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Lara Trump mulling 2022 Senate run in North Carolina: report

President TrumpDonald TrumpDonald Trump Jr. calls Bruce Springsteen's dropped charges 'liberal privilege' Schiff sees challenges for intel committee, community in Trump's shadow McConnell says he'd back Trump as 2024 GOP nominee MORE’s daughter-in-law, Lara TrumpLara TrumpTrump-McConnell rift divides GOP donors Graham: Lara Trump is biggest winner of impeachment trial Madison Cawthorn throws support behind Mark Walker in NC Senate primary MORE, could become the next Trump on a ballot as she is reportedly considering a 2022 Senate run in her home state of North Carolina, according to a New York Times report on Thursday. 

Three allies of Lara Trump told the Times that she has been telling associates she could run in two years to replace Sen. Richard BurrRichard Mauze BurrSenators given no timeline on removal of National Guard, Capitol fence Passage of the John Lewis Voting Rights Advancement Act is the first step to heal our democracy Overnight Health Care: COVID-19 vaccine makers pledge massive supply increase | Biden health nominee faces first Senate test | White House defends reopening of facility for migrant kids MORE (R-N.C.), who plans to retire at the end of his term.

The upcoming Senate race is likely to be tight after North Carolina became more of a battleground state in this year’s election. President Trump held onto the state by 1.3 percentage points — a smaller margin than in 2016, hinting that the Tar Heel State may be looking more purple.  

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The president’s daughter-in-law, a former personal trainer and television producer for Insider Edition, married Eric TrumpEric TrumpTrump says 'no doubt' Tiger Woods will be back after accident Trump sends well wishes to Tiger Woods after crash Scottish lawmakers want to investigate Trump purchase of golf courses MORE in 2014.

Mercedes Schlapp, a Trump campaign adviser who traveled with Lara Trump, called her “very charismatic” with “a natural instinct for politics.”

“In North Carolina, in particular, she’s a household name and people know her,” she told the Times. “She worked really hard on the campaign and was very involved in a lot of decisions throughout.”

Political experts have floated the idea that Trump’s children may look to follow the president into politics, but most of the focus has remained on Ivanka TrumpIvanka TrumpTrump Jr. was deposed in inauguration funds probe Former Trump officials eye bids for political office The Hill's Morning Report - Disaster politics hobble Cruz, Cuomo MORE and Donald Trump Jr.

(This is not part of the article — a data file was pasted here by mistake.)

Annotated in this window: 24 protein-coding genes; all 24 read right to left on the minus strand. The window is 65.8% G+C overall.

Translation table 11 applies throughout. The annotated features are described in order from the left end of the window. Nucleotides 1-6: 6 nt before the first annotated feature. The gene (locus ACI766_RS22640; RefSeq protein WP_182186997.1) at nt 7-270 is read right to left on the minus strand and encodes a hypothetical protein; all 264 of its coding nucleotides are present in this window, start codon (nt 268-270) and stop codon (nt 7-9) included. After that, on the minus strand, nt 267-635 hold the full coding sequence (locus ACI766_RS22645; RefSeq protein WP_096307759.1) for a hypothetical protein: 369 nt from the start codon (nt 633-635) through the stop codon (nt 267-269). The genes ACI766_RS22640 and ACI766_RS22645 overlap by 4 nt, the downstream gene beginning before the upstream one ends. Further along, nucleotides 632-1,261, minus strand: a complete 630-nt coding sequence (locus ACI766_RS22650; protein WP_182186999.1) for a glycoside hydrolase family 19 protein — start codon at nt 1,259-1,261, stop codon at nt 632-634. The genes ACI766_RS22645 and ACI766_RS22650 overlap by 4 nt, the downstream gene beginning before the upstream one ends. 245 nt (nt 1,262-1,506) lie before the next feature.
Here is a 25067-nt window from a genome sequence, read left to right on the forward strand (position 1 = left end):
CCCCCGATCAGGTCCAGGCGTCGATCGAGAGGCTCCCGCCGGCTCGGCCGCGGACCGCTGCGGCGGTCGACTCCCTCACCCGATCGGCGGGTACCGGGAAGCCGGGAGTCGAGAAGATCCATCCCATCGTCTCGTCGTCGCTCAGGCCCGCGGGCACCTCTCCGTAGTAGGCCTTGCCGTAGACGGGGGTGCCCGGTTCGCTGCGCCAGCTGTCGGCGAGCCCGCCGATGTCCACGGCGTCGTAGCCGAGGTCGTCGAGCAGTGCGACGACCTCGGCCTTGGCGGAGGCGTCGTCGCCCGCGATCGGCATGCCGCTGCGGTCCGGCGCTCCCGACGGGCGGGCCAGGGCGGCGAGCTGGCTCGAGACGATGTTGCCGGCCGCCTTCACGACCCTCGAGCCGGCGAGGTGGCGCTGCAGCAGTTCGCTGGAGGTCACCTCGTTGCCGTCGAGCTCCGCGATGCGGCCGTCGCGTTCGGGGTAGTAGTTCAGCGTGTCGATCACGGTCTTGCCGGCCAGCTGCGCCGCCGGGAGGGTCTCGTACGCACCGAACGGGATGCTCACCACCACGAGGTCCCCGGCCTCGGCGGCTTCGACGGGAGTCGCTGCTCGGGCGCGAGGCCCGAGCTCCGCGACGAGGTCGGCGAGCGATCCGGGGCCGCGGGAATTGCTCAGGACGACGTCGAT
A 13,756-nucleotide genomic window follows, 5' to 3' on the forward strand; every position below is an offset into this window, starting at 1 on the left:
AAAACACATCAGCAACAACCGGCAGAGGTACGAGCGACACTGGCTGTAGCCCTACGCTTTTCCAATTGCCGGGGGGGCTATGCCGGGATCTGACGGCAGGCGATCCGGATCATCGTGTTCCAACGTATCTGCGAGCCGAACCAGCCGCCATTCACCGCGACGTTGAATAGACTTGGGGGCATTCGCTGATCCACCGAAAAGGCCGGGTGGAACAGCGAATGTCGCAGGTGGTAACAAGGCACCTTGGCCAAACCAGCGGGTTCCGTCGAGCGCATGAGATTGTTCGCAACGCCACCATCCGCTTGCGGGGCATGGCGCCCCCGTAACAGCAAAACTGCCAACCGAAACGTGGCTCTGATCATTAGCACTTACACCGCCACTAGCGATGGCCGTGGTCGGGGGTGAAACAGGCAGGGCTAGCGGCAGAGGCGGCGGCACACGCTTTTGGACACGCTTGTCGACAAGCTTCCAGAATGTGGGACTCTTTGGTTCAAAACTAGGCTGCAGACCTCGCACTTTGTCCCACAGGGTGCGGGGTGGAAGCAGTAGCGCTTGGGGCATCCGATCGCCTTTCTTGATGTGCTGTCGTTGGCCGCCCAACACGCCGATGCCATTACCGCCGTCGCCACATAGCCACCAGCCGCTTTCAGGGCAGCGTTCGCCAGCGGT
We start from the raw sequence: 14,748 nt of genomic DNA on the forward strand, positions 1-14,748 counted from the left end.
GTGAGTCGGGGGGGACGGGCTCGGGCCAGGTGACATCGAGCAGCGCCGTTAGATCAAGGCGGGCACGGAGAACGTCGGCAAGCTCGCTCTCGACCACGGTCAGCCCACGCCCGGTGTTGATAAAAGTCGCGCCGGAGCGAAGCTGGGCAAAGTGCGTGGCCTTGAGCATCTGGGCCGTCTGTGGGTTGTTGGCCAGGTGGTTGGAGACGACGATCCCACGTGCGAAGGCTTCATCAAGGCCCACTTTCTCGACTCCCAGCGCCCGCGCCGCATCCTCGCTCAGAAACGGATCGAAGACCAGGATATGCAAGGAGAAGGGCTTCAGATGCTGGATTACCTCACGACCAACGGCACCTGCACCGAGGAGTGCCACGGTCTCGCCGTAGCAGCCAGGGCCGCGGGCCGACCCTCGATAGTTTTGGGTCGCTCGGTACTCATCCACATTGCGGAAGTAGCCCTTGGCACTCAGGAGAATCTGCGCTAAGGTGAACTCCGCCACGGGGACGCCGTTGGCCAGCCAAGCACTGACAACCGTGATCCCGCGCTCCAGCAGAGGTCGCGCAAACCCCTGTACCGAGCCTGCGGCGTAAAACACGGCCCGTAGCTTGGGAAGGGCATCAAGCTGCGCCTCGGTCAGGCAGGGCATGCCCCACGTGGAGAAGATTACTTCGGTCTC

Former White House counselor Kellyanne ConwayKellyanne Elizabeth ConwayGeorge Conway calls for thorough Lincoln Project probe: 'The lying has to stop' Claudia Conway advances on 'American Idol,' parents Kellyanne, George appear The swift death of the media darlings known as the Lincoln Project MORE told the Times that Lara Trump “would be formidable.”

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“She has the trifecta: She can raise money, raise awareness of key issues and raise attention to her race,” Conway said. “Unlike many typical politicians, she connects with people and is a compelling messenger.”

Lara Trump, who spoke at the Republican National Convention and spoke at several campaign stops, including in North Carolina, this year, declined to comment to the Times about her plans. 

But other North Carolina Republicans are also expected to step up to the plate to target Burr’s seat, including Rep. Mark WalkerBradley (Mark) Mark WalkerNorth Carolina GOP condemns Burr for impeachment vote against Trump Madison Cawthorn throws support behind Mark Walker in NC Senate primary Democrat Jeff Jackson jumps into North Carolina Senate race MORE, whom President Trump has suggested he’d support.

White House chief of staff Mark MeadowsMark MeadowsHow scientists saved Trump's FDA from politics Liberals howl after Democrats cave on witnesses Kinzinger calls for people with info on Trump to come forward MORE, former Gov. Pat McCrory, North Carolina Speaker Tim Moore and Republican nominee for governor Dan Forest, who lost in 2017 to Gov. Roy Cooper (D), are also expected to throw their hats in the ring, according to the Times.